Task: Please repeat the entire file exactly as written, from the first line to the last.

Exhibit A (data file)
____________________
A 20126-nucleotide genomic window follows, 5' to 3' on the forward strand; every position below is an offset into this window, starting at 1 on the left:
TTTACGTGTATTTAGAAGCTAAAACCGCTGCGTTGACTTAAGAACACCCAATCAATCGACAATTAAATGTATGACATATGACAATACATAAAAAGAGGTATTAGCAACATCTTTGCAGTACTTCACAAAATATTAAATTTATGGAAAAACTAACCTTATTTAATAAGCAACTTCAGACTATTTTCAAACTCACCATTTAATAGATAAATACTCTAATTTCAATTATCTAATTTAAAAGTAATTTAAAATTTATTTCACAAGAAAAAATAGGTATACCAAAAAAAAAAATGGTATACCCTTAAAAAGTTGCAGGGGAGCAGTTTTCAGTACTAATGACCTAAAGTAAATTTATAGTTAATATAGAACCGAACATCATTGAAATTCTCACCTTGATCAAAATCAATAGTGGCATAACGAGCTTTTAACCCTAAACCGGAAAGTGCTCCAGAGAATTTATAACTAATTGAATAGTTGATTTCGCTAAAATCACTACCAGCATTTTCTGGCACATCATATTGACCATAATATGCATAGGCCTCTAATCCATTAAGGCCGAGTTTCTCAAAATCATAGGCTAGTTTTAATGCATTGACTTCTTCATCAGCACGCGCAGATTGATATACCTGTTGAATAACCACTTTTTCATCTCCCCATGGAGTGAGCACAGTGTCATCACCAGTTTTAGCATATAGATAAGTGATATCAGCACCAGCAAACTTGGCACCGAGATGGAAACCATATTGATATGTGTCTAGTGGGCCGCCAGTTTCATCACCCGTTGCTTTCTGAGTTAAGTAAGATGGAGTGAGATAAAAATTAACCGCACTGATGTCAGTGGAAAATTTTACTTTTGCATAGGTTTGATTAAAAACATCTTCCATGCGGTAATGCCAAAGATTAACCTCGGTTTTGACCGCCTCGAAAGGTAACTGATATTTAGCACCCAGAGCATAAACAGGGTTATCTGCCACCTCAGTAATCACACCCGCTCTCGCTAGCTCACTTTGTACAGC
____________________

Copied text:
A 20126-nucleotide genomic window follows, 5' to 3' on the forward strand; every position below is an offset into this window, starting at 1 on the left:
TTTACGTGTATTTAGAAGCTAAAACCGCTGCGTTGACTTAAGAACACCCAATCAATCGACAATTAAATGTATGACATATGACAATACATAAAAAGAGGTATTAGCAACATCTTTGCAGTACTTCACAAAATATTAAATTTATGGAAAAACTAACCTTATTTAATAAGCAACTTCAGACTATTTTCAAACTCACCATTTAATAGATAAATACTCTAATTTCAATTATCTAATTTAAAAGTAATTTAAAATTTATTTCACAAGAAAAAATAGGTATACCAAAAAAAAAAATGGTATACCCTTAAAAAGTTGCAGGGGAGCAGTTTTCAGTACTAATGACCTAAAGTAAATTTATAGTTAATATAGAACCGAACATCATTGAAATTCTCACCTTGATCAAAATCAATAGTGGCATAACGAGCTTTTAACCCTAAACCGGAAAGTGCTCCAGAGAATTTATAACTAATTGAATAGTTGATTTCGCTAAAATCACTACCAGCATTTTCTGGCACATCATATTGACCATAATATGCATAGGCCTCTAATCCATTAAGGCCGAGTTTCTCAAAATCATAGGCTAGTTTTAATGCATTGACTTCTTCATCAGCACGCGCAGATTGATATACCTGTTGAATAACCACTTTTTCATCTCCCCATGGAGTGAGCACAGTGTCATCACCAGTTTTAGCATATAGATAAGTGATATCAGCACCAGCAAACTTGGCACCGAGATGGAAACCATATTGATATGTGTCTAGTGGGCCGCCAGTTTCATCACCCGTTGCTTTCTGAGTTAAGTAAGATGGAGTGAGATAAAAATTAACCGCACTGATGTCAGTGGAAAATTTTACTTTTGCATAGGTTTGATTAAAAACATCTTCCATGCGGTAATGCCAAAGATTAACCTCGGTTTTGACCGCCTCGAAAGGTAACTGATATTTAGCACCCAGAGCATAAACAGGGTTATCTGCCACCTCAGTAATCACACCCGCTCTCGCTAGCTCACTTTGTACAGC